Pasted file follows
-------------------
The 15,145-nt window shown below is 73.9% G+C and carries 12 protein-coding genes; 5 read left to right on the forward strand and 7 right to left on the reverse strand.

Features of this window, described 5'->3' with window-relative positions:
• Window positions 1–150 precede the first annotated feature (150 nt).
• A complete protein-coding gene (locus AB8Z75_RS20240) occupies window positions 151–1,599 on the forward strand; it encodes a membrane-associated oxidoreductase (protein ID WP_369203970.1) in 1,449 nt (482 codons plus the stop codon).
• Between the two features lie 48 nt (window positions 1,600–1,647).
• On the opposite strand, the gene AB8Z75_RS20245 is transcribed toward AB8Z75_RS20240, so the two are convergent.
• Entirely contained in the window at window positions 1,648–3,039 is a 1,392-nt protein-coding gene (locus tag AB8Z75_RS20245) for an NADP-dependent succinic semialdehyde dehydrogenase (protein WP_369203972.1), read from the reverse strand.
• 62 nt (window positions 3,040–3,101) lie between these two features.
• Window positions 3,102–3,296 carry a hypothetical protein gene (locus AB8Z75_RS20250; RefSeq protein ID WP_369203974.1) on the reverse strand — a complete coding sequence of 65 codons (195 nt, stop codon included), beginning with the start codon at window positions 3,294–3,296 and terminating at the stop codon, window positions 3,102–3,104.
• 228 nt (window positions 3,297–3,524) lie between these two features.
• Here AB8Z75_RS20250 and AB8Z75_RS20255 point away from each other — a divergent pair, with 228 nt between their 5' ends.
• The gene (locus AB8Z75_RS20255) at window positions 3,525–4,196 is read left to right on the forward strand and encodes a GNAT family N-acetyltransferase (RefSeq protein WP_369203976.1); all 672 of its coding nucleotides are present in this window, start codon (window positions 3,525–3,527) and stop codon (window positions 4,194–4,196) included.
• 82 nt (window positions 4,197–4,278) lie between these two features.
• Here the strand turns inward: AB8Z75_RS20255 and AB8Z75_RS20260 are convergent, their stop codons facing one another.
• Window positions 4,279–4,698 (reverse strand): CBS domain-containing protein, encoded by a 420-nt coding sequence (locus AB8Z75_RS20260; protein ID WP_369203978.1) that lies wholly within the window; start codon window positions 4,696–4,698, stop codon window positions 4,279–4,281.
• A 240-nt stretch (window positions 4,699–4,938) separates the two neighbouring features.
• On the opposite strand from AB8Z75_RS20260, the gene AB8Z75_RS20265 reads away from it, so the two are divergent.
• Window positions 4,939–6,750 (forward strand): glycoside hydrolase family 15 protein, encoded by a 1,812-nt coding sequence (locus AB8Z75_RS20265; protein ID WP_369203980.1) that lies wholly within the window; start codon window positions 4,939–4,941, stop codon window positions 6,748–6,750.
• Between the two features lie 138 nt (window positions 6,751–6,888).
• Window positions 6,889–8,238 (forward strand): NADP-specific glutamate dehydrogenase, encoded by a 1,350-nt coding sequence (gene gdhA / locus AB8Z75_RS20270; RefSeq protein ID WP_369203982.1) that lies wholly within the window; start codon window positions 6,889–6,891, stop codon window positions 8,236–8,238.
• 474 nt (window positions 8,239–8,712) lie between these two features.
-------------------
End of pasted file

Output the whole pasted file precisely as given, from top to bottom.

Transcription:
The 15,145-nt window shown below is 73.9% G+C and carries 12 protein-coding genes; 5 read left to right on the forward strand and 7 right to left on the reverse strand.

Features of this window, described 5'->3' with window-relative positions:
• Window positions 1–150 precede the first annotated feature (150 nt).
• A complete protein-coding gene (locus AB8Z75_RS20240) occupies window positions 151–1,599 on the forward strand; it encodes a membrane-associated oxidoreductase (protein ID WP_369203970.1) in 1,449 nt (482 codons plus the stop codon).
• Between the two features lie 48 nt (window positions 1,600–1,647).
• On the opposite strand, the gene AB8Z75_RS20245 is transcribed toward AB8Z75_RS20240, so the two are convergent.
• Entirely contained in the window at window positions 1,648–3,039 is a 1,392-nt protein-coding gene (locus tag AB8Z75_RS20245) for an NADP-dependent succinic semialdehyde dehydrogenase (protein WP_369203972.1), read from the reverse strand.
• 62 nt (window positions 3,040–3,101) lie between these two features.
• Window positions 3,102–3,296 carry a hypothetical protein gene (locus AB8Z75_RS20250; RefSeq protein ID WP_369203974.1) on the reverse strand — a complete coding sequence of 65 codons (195 nt, stop codon included), beginning with the start codon at window positions 3,294–3,296 and terminating at the stop codon, window positions 3,102–3,104.
• 228 nt (window positions 3,297–3,524) lie between these two features.
• Here AB8Z75_RS20250 and AB8Z75_RS20255 point away from each other — a divergent pair, with 228 nt between their 5' ends.
• The gene (locus AB8Z75_RS20255) at window positions 3,525–4,196 is read left to right on the forward strand and encodes a GNAT family N-acetyltransferase (RefSeq protein WP_369203976.1); all 672 of its coding nucleotides are present in this window, start codon (window positions 3,525–3,527) and stop codon (window positions 4,194–4,196) included.
• 82 nt (window positions 4,197–4,278) lie between these two features.
• Here the strand turns inward: AB8Z75_RS20255 and AB8Z75_RS20260 are convergent, their stop codons facing one another.
• Window positions 4,279–4,698 (reverse strand): CBS domain-containing protein, encoded by a 420-nt coding sequence (locus AB8Z75_RS20260; protein ID WP_369203978.1) that lies wholly within the window; start codon window positions 4,696–4,698, stop codon window positions 4,279–4,281.
• A 240-nt stretch (window positions 4,699–4,938) separates the two neighbouring features.
• On the opposite strand from AB8Z75_RS20260, the gene AB8Z75_RS20265 reads away from it, so the two are divergent.
• Window positions 4,939–6,750 (forward strand): glycoside hydrolase family 15 protein, encoded by a 1,812-nt coding sequence (locus AB8Z75_RS20265; protein ID WP_369203980.1) that lies wholly within the window; start codon window positions 4,939–4,941, stop codon window positions 6,748–6,750.
• Between the two features lie 138 nt (window positions 6,751–6,888).
• Window positions 6,889–8,238 (forward strand): NADP-specific glutamate dehydrogenase, encoded by a 1,350-nt coding sequence (gene gdhA / locus AB8Z75_RS20270; RefSeq protein ID WP_369203982.1) that lies wholly within the window; start codon window positions 6,889–6,891, stop codon window positions 8,236–8,238.
• 474 nt (window positions 8,239–8,712) lie between these two features.